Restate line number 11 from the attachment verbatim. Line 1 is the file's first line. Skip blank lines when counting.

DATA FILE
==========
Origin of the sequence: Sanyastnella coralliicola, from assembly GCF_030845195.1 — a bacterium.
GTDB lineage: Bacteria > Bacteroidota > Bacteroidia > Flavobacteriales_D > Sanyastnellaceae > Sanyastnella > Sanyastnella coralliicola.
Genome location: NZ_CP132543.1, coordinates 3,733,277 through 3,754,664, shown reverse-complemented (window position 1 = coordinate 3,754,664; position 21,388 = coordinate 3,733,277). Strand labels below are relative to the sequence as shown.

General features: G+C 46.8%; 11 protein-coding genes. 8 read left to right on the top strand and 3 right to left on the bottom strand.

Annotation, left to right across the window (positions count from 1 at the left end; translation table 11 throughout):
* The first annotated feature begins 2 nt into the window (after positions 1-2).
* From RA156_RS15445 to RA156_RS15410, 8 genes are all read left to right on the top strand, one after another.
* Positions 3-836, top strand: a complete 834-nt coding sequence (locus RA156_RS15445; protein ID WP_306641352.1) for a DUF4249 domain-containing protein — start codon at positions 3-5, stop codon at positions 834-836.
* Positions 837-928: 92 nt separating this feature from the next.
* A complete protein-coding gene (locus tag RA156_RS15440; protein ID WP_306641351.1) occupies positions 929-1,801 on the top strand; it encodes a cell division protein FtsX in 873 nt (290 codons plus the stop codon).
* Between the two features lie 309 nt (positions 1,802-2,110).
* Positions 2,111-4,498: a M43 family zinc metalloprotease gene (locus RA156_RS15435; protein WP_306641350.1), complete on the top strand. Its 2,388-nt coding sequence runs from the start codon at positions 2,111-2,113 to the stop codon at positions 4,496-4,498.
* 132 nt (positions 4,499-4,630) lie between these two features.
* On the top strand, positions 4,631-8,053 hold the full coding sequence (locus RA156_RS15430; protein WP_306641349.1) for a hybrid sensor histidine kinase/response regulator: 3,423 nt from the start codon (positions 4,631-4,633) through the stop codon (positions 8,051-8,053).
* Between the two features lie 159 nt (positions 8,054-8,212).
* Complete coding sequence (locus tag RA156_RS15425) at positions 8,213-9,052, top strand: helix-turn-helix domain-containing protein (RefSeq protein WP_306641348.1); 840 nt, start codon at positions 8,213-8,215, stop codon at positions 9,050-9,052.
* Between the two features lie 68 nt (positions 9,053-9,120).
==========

* Between the two features lie 309 nt (positions 1,802-2,110).